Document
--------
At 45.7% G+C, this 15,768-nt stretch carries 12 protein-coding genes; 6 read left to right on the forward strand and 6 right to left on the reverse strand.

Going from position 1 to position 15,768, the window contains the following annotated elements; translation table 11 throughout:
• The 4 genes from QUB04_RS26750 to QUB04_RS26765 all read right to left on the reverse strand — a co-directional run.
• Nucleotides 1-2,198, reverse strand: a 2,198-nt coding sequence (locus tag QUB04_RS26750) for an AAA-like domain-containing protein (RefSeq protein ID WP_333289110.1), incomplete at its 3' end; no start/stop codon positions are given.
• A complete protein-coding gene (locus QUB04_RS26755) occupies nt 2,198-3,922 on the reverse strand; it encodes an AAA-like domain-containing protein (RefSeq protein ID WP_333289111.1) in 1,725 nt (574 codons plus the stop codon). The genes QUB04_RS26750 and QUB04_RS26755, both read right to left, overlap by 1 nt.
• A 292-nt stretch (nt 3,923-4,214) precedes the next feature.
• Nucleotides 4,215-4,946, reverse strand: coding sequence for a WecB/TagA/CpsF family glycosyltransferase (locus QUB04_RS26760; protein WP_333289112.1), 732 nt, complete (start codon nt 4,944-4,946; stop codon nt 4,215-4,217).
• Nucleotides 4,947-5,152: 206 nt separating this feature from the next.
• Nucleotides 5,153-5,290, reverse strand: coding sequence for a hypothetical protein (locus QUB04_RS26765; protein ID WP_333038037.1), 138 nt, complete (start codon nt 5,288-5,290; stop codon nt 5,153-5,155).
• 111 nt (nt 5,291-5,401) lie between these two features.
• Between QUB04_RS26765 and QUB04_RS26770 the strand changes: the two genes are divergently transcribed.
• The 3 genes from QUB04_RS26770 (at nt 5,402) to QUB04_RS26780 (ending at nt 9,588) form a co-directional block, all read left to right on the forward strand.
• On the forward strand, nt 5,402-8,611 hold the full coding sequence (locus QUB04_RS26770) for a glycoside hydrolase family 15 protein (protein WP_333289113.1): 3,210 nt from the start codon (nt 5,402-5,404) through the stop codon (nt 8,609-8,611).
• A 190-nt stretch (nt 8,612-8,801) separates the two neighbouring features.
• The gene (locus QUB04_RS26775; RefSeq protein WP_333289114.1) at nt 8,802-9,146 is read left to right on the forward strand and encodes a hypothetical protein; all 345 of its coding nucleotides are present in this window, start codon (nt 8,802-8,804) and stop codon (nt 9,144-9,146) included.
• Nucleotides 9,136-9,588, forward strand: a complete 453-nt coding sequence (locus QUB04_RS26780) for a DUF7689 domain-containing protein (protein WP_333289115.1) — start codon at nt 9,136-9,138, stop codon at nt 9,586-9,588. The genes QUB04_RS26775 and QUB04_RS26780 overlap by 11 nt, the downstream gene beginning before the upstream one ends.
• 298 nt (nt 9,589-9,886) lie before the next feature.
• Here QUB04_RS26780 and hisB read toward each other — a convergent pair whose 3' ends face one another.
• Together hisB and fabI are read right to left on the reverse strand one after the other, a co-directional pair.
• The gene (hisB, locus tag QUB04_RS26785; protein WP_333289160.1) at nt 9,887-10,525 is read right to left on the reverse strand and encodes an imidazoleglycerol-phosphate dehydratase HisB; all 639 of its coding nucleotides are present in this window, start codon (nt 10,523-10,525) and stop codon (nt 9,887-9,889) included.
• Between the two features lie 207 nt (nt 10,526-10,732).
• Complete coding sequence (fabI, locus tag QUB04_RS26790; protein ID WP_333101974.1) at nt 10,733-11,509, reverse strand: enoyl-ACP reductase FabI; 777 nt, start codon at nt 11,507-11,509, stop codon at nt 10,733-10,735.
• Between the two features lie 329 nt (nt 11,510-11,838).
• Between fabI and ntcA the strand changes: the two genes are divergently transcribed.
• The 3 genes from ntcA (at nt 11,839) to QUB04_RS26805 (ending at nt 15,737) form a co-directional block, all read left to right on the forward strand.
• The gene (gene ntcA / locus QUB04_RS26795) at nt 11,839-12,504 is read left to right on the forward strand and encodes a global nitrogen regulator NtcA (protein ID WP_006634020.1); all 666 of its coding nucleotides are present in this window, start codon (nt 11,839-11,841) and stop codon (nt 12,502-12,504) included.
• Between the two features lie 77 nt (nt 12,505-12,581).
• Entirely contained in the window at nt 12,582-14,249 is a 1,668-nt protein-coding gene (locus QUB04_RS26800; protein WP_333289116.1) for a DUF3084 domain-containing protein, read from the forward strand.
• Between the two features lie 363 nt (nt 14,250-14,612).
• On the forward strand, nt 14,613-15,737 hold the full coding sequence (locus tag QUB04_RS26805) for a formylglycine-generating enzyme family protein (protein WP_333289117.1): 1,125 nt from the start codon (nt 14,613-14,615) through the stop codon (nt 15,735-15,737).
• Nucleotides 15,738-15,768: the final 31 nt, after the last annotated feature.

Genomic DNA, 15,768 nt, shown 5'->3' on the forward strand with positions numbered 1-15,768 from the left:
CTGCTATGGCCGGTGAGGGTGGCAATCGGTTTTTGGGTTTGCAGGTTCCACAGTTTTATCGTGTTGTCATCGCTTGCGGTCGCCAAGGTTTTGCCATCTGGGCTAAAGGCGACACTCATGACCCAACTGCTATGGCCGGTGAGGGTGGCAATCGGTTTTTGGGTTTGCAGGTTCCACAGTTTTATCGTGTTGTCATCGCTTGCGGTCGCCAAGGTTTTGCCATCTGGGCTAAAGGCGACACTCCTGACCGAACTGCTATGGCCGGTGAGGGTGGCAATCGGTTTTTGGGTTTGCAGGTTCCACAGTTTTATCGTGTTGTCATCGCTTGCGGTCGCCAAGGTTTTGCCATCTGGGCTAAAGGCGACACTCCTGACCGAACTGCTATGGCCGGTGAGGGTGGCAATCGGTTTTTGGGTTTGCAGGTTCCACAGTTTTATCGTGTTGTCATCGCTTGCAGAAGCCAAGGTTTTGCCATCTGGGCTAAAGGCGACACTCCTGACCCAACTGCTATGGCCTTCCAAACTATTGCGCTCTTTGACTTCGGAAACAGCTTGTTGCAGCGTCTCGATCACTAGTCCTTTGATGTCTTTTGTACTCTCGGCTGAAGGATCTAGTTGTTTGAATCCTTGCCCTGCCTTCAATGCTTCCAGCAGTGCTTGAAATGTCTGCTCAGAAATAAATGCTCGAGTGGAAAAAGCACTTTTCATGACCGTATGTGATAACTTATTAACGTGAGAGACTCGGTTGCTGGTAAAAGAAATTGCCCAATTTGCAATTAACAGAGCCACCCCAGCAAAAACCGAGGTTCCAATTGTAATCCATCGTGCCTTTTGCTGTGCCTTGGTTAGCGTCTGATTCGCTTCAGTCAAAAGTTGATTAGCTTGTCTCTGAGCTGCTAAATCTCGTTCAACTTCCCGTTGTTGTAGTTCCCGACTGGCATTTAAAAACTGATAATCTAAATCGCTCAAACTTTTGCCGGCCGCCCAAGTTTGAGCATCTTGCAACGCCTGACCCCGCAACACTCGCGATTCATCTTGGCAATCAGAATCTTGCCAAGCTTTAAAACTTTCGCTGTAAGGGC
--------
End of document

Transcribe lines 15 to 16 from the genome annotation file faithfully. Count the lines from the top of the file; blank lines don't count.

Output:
• The gene (locus QUB04_RS26775; RefSeq protein WP_333289114.1) at nt 8,802-9,146 is read left to right on the forward strand and encodes a hypothetical protein; all 345 of its coding nucleotides are present in this window, start codon (nt 8,802-8,804) and stop codon (nt 9,144-9,146) included.
• Nucleotides 9,136-9,588, forward strand: a complete 453-nt coding sequence (locus QUB04_RS26780) for a DUF7689 domain-containing protein (protein WP_333289115.1) — start codon at nt 9,136-9,138, stop codon at nt 9,586-9,588. The genes QUB04_RS26775 and QUB04_RS26780 overlap by 11 nt, the downstream gene beginning before the upstream one ends.